It’s the end of the smortest, toightest era. NBC’s Brooklyn Nine-Nine is approaching the end of an eight-year-long road. A road paved with laughter, blood, sweat, tears and Wing Slutz Slut Sauce aplenty.
While this time is undoubtedly bittersweet, it’s important to savor the happy moments. Cherish the genuine delight that is Brooklyn Nine-Nine. A perpetual bright spot that can’t be smudged no matter how many times you rub your shirt sleeve over it.
I found this show in 2018 amid a dark, dark time in my life. We learned that my Granny, who stepped up to the maternal plate when my mom wouldn’t, had only months to live. I was in denial. She’d battled various health problems for most of my life, but she always came out victorious. Knowing there was an expiration date looming ahead turned my world upside down.
In February of that year, we went on a mini-vacation and, while my therapist reminded me to relish every moment, that expiration date lingered in the back of my mind.
Enter: Brooklyn Nine-Nine. A salve for my soul. It alleviated an avalanche of complex emotions. The pain from losing an essential person in my life and the sting of grief following her death.
I was somewhat late to the Nine-Nine game, but this crew of lovable dorks quickly became my TV family. I could always count on them for belly-shaking laughs and a brief respite from the world around me. Not only that, but I gleaned a few nuggets of wisdom that I’ll carry with me forever.
So, in honor of Brooklyn Nine-Nine‘s swan song, here are some lessons I learned from the best squad in Brooklyn’s 99th precinct.
What I Learned From:
Hitchcock and Scully, a.k.a. Flat Top and the Freak
Let’s face it — Hitchcock and Scully might be the same person. Has anyone ever seen them simultaneously in the same room (I kid, I kid)? I think it’s apropos to mold these two inseparable best friends into one super best friend.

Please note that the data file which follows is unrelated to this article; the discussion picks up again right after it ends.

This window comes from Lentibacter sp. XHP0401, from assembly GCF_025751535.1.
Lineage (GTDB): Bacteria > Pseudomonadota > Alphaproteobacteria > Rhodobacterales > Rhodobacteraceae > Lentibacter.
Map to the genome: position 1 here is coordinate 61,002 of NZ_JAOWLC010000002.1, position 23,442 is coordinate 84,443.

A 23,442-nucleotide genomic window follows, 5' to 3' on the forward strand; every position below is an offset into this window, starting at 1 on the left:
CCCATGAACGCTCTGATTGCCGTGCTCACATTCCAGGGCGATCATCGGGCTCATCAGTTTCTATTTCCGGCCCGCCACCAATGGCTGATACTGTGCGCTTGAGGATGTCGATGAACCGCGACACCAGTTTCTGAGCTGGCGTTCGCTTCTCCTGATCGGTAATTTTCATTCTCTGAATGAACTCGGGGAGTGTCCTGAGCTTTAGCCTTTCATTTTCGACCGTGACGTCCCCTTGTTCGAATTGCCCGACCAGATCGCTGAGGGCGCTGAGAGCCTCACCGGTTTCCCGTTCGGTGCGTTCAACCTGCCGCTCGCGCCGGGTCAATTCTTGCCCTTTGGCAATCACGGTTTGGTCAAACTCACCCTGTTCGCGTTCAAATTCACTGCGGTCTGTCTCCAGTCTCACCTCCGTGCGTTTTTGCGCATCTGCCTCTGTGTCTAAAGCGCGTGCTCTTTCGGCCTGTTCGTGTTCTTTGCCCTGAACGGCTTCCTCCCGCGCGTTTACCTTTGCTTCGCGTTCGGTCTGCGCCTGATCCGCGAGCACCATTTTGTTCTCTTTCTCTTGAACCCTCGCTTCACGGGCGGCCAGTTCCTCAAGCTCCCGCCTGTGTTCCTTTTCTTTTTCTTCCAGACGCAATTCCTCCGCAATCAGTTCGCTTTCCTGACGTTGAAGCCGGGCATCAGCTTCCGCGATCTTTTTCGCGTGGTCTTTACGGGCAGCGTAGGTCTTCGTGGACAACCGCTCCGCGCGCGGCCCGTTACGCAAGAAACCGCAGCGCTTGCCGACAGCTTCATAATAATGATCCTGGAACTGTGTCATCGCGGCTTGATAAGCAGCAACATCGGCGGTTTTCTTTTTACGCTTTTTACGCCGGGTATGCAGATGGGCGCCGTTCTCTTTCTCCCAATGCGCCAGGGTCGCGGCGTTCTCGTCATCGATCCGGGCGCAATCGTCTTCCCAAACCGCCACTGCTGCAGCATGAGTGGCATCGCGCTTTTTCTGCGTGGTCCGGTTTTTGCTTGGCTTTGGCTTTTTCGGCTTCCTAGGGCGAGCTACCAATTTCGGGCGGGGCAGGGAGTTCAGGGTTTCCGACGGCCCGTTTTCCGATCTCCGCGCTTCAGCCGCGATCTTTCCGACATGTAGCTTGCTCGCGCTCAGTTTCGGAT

I learned from Hitchcock and Scully the importance of surrounding yourself with kindred spirits. Your soulmates. Supportive, uplifting people. The ones who’ll go with you to Wing Slutz every day after work, without fail. In addition, I learned that a quality snack could elevate your mood, and it’s okay to indulge and treat yourself.
And never underestimate a good desk chair.
Terry, a.k.a. Ter-Bear
Terry loves referring to himself in the third person, and I wouldn’t have it any other way. His uncompromising loyalty to his loved ones is admirable, and it’s a quality I’ll carry with me. Terry lives his life from a place of love — I think we could all stand to take a page out of his book (not the Skyfire Cycle ones).
I learned from Terry about what it means to face your fears head-on, to forge ahead into the fire boldly. Even when fear takes hold, courage comes from moving forward despite it.
Oh, and mango yogurt is a solid snack choice. Get your protein on!
Rosa, Rosa, Rosa, Rosaaa
(Extremely Doug Judy voice) “Rosa, Rosa, Rosa, Rosaaa…”
Rosa Diaz is a bastion of strength and a pillar of love and unwavering loyalty beneath her usually stoic exterior. She contains multitudes. I learned from Rosa how to stand firm in my convictions and that doing the right thing is, almost always, the hard thing. But it’s the best thing. Having an immovable moral compass and abiding by it is a sign of strength.
I learned not to focus on what others think of me but what I think of myself. It’s a convoluted, messy habit to break, but if Rosa can walk that line, then I can too.
Always carry an ax. You never know when it might come in handy.
Boyle, a.k.a. The Deuce
Oh, Charles Boyle — the human version of a golden retriever. I see myself in Boyle in a myriad of ways. Firstly, we need to apologize for anything and everything. One of my favorite lines of Boyle’s is in response to someone saying, “I’m sorry.”